Dzifa is a hard-working, immigrant woman who overcame some serious odds to recently get her Ph.D from the University of California, Los Angeles, in Public Health. Highly educated and gainfully employed with a coveted post doctoral fellowship position, Dzifa is closer to achieve her dream of conducting research to make a difference in the lives of women in her home country, Ghana. It seems Dzifa is winning at life by most standards.
Yet, Dzifa’s accomplishments also come at a huge price. Financing her education on her own, she carries more than $100,000 in student debt. As a result, she lives on an extremely tight budget and grapples with finding side gigs to help her with the high cost of living and making her way out of this enormous debt. Rather than taking on research she knows can make a difference, she takes on projects that are stable and adequately funded.
A black woman, Dzifa’s precarious economic position is not an anomaly. In my work with the Insight Center for Community Economic Development in Oakland, we recently released a report called Women, Race and Wealth that looks at the stark differences in wealth accumulation between white and black women across age, marital status, and educational attainment.
The report highlights some staggering data on the state of educated black women in America. The typical single black woman in her 20s and with a college degree is $11,000 in debt. Married black women with a college degree in their 30s are $20,000 in debt.
The average white woman does not show debt at any age, regardless of educational attainment. In fact, single white women without a college degree have $3,000 more in median wealth than single black women with a college degree. Single white women with a bachelor’s degree have seven times the wealth of single black women with college degrees.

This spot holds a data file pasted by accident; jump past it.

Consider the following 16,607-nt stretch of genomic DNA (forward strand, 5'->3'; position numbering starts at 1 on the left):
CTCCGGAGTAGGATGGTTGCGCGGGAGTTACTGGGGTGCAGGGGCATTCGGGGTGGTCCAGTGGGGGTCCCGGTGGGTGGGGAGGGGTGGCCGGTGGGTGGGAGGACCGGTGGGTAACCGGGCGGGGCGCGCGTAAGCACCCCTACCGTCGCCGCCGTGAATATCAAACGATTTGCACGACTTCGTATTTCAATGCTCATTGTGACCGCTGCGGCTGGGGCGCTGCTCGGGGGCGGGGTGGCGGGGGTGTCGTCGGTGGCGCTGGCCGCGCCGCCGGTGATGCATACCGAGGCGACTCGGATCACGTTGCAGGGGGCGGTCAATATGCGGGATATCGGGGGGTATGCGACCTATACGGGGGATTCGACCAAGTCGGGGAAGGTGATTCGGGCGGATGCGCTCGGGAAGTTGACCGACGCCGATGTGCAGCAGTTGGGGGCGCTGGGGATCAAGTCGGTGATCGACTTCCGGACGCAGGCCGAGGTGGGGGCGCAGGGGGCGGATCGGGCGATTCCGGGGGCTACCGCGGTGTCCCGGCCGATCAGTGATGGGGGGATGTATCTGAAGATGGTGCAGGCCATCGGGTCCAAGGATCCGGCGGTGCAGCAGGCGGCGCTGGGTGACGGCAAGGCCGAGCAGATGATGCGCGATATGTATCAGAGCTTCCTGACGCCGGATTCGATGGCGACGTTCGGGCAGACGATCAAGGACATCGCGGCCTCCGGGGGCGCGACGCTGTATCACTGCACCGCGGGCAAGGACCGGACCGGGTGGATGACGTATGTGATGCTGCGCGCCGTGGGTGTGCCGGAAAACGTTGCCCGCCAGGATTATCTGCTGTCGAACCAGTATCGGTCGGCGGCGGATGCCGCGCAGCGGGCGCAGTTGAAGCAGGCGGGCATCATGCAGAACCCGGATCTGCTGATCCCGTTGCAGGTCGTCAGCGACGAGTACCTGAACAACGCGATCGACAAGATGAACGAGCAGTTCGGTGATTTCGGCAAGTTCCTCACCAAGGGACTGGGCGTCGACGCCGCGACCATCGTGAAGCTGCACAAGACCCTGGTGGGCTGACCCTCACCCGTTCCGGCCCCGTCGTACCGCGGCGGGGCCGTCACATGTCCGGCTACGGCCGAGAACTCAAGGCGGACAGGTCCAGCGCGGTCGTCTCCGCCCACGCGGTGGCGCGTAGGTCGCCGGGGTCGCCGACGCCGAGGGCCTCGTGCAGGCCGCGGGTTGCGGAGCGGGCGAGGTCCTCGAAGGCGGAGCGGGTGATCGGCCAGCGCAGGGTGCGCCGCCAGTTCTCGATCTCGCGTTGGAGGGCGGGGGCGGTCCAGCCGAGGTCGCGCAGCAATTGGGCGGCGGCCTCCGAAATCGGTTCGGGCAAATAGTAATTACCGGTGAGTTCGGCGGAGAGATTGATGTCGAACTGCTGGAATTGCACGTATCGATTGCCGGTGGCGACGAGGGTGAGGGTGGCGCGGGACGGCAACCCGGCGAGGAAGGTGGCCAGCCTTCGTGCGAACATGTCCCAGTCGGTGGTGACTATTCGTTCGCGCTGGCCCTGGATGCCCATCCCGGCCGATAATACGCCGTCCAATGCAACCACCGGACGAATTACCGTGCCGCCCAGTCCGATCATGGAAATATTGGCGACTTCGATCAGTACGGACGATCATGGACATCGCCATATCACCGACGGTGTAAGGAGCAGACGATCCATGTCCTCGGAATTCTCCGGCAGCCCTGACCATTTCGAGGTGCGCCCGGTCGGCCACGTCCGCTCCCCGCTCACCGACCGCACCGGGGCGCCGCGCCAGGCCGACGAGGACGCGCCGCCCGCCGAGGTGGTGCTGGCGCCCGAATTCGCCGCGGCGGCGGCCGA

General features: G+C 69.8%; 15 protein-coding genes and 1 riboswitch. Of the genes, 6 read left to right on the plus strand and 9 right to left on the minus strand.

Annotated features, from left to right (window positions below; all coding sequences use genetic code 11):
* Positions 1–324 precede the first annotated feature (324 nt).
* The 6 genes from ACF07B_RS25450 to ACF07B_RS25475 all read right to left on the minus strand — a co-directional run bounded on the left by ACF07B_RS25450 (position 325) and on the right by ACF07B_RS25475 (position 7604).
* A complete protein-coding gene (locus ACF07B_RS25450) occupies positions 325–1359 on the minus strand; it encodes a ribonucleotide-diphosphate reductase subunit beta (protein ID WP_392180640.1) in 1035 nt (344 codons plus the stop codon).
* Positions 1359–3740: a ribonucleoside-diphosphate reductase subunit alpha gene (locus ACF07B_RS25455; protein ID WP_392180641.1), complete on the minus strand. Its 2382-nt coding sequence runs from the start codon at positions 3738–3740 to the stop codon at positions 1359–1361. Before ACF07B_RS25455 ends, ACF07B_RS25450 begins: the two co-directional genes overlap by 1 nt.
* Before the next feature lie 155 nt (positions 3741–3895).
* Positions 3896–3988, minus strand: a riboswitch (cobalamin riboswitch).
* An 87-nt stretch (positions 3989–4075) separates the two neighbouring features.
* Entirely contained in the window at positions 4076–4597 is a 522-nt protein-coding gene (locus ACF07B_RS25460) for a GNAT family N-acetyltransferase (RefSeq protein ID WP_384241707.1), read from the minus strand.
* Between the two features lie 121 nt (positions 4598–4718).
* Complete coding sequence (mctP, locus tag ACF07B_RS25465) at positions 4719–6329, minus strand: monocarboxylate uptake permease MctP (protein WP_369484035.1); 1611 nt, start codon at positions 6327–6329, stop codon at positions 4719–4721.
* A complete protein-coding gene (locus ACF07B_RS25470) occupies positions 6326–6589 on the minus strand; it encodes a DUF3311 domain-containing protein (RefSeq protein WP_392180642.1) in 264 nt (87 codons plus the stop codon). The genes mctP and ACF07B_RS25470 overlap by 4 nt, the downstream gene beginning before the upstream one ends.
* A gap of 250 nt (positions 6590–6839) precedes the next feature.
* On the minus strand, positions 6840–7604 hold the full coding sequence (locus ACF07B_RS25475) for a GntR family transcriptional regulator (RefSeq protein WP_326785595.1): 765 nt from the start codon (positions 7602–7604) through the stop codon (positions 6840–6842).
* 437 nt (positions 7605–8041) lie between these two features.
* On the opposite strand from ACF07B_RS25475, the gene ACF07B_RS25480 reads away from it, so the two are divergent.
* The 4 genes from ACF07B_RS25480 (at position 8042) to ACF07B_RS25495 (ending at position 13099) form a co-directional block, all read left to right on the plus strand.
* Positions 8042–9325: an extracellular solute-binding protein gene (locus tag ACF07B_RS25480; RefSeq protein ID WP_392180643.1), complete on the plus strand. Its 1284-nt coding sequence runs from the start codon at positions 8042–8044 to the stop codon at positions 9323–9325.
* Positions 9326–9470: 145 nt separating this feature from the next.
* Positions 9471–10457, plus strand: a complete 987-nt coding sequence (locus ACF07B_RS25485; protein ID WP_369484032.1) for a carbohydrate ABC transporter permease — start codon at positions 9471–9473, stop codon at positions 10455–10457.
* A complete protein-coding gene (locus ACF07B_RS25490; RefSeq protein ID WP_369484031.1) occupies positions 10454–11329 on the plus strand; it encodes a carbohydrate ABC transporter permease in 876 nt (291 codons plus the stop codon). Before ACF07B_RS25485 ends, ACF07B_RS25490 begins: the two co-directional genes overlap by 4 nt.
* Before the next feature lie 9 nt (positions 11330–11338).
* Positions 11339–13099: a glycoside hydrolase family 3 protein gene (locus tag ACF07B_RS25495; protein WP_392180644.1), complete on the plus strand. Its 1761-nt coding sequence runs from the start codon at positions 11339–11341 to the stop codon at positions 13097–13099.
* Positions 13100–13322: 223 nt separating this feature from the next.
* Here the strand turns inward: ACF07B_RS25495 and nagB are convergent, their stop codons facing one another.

These numbers show us that the old adage of working hard and getting educated isn’t enough to propel black women into economic security. We see how much intergenerational wealth accumulation matters as families with wealth are able to help their children with education, allowing them to limit their student debt and start building their own wealth more quickly.
The legacy of historical racist policies like redlining and denial of the GI Bill to black communities have given advantages to whites as it allowed them to build wealth over generations while denying it for others. Black communities are still feeling the unfair impact of this today.
I couldn’t help but think of Dzifa while writing this report. The reality is, as a black, immigrant woman, she was at a disadvantage from peers who may have had parents or family networks that could provide financial support (Dzifa’s could not) or other types of connections to bolster her education and career. Privilege and advantage go beyond the visible.
Understanding how systems work, having connections and access to people with wealth – these are factors that are often played out behind the scenes and have very real, profound impact in our lives.
Dzifa’s story reminds me of how much work we have to do to level the playing field and create a society where we live up to America’s promise of being a place where everyone has equal opportunity. To address current wealth racial inequities due to the policies of our past, we need to create new policies that support black families in gaining wealth. Ideas like baby bonds which gives money to young adults to help with school or buying a home, and policies like Universal Basic Income that help create a basic floor for all families can help with the current inequities we see.
There is no magic bullet but an acknowledgment of the issue and a commitment to enact race-conscious policies that seek to alleviate this disparity are steps in the right direction.
Jhumpa Bhattacharya is Director of Racial Equity and Strategy at the Oakland-based Insight Center for Community Economic Development. For more information, visit www.insightcced.org